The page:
Written by: Swasti Acharya
Student life is rarely easy. An engineering student’s life? Even less so. A chirpy, studious, and determined girl, Vibhuti* enjoys studying.
- 21 years old
- Living with family in Mumbai
Two minutes into our conversation, her goals become clear: “In India, if you see… girls study more, and this is good because we will become more independent. I want to become an independent person.”
Against a wall painted a bougainvillea pink, she perches on her bed and says, “I’m very much into studies. I didn’t do my 11 and 12. I skipped that.” Wait, skipped the last two years of school? Why? “I did a Diploma. We can skip 11 and 12. We don’t have to give the JEE and all of those things.”
JEE (Joint Entrance Exam) is a standardised test for admission to undergraduate programs in technical disciplines like engineering and architecture. In 2022, over 8 lakh high schoolers across the country registered for the JEE Main exam. Students also have the option to take the JEE Advance exam which is the admission test required to gain admission to the prestigious Indian Institute of Technology (IITs).
Like most middle class families, the hype around Engineering is pivoted on the aspirational mobility it is expected to confer. “The scope of engineering is good, you know, all of those things? That's how I got into engineering,” she concurred.
Saved from JEE stress, she picked a Diploma
Given the cutthroat competition, Vibhuti is one student who found a way around exam stress by doing a diploma after grade 10. Diploma students cannot opt for a Bachelor of Science (BSc) degree in college and must complete a Bachelor of Technology (BTech) instead. “BTech is a technical thing, like engineering. So that’s good,” according to Vibhuti. “I did my Diploma in Chemical Engineering [but] now I’m doing my BTech in IT.”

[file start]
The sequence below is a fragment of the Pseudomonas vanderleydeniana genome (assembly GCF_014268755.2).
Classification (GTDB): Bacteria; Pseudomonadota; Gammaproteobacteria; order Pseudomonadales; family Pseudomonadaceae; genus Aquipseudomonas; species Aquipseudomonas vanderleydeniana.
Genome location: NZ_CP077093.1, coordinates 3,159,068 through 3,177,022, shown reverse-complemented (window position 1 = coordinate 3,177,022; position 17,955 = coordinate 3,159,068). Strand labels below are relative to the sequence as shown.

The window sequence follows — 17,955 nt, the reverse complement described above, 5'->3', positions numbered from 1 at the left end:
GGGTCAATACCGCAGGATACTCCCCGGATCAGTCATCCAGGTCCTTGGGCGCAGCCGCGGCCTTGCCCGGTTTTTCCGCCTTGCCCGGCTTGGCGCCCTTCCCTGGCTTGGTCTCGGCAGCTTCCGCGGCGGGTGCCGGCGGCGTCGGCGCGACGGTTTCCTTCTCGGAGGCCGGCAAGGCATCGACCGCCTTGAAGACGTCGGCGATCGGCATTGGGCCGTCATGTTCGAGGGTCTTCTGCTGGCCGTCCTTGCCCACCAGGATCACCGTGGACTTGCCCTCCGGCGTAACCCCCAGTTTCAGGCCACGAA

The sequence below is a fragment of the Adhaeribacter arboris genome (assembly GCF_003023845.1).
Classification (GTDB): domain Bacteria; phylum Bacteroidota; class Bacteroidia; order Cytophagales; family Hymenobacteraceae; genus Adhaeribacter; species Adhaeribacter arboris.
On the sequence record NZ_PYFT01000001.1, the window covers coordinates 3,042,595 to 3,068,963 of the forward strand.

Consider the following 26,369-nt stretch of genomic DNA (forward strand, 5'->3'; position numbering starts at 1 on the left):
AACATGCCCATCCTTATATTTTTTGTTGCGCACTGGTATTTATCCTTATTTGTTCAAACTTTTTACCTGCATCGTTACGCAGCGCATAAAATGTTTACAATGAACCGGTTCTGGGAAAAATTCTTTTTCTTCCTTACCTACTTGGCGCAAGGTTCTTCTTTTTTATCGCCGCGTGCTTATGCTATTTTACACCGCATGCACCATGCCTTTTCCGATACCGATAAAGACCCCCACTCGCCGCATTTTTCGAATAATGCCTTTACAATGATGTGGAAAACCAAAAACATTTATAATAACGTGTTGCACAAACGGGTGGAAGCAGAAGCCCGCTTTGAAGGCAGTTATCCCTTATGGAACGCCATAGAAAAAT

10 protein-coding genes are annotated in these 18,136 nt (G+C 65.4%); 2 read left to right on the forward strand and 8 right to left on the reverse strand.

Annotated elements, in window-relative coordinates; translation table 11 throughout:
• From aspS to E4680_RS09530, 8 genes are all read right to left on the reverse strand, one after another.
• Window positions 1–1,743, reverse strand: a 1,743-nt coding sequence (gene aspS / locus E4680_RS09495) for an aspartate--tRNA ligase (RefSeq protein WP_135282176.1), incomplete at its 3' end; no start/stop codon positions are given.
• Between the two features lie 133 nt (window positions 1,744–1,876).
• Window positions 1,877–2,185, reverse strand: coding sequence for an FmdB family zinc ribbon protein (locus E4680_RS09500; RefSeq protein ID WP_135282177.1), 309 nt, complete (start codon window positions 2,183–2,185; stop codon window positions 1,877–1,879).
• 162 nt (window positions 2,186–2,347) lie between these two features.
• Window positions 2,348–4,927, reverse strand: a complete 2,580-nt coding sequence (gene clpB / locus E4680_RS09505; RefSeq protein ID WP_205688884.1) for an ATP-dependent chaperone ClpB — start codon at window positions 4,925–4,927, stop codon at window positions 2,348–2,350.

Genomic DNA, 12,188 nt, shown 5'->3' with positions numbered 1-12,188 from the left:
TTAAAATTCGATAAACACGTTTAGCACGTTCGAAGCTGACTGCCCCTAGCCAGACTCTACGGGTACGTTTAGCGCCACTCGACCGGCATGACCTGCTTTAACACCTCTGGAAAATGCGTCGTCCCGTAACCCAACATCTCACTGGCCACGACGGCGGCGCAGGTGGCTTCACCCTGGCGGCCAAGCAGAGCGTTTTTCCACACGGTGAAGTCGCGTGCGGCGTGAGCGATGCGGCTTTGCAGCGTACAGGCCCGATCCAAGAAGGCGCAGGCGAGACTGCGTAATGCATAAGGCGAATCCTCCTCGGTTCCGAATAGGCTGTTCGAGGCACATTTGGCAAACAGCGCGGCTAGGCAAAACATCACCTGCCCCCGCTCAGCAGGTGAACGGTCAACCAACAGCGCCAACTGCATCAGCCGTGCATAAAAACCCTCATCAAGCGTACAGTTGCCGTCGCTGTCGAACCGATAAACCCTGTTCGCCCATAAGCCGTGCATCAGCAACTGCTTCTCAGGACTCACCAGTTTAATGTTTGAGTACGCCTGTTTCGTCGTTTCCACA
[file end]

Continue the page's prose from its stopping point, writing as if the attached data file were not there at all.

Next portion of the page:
Given the startup landscape and tech immersed lifestyles, she’s convinced that, compared to Chemical Engineering, having an IT background will offer her more hands-on experiences and internship opportunities.
When asked why she made the switch, the answer is simple: it makes her happy. She didn’t have to think twice before she said, “If you are enjoying something, right… If you are enjoying that game, time passes like anything. It’s challenging for me and I enjoy that.” This is true for her academics but also what she wants from life in the larger scheme of things. “If we are even doing a job, we should enjoy that job as well. Right? We shouldn't do, like, that donkey work that we are doing. And doing it… just working and working and we are not even enjoying… we are just doing for the sake of money.”
Gilmore Girls IRL
She talks fondly of her mother, who is like a best friend to her, who supports her at her life’s biggest lows. With a hint of shame in her eyes and sadness in her voice, she struggles to reveal,
Um, basically, there was a failure in my life… I had a drop. So, I never failed in any exams and Diploma was like in Chemical Engineering. I didn't have any such interest after the first year.
She realised this was not her cup of tea.
Her mother’s advice makes bearing a painful memory like this easier: “nothing comes with only the good side.” A strong support system, a confidante, and her rock.
“So my mom encouraged me. She would say, ‘So, this is how the life works. Life is all about ups and downs. So you will you have to learn you have to survive in this battlefield. This is the first step of your life and you are already discouraged, demotivated. How will you work in a job? There are many people who will literally demotivate you in your job, they will scold you, they will say things… so how will you deal with that?”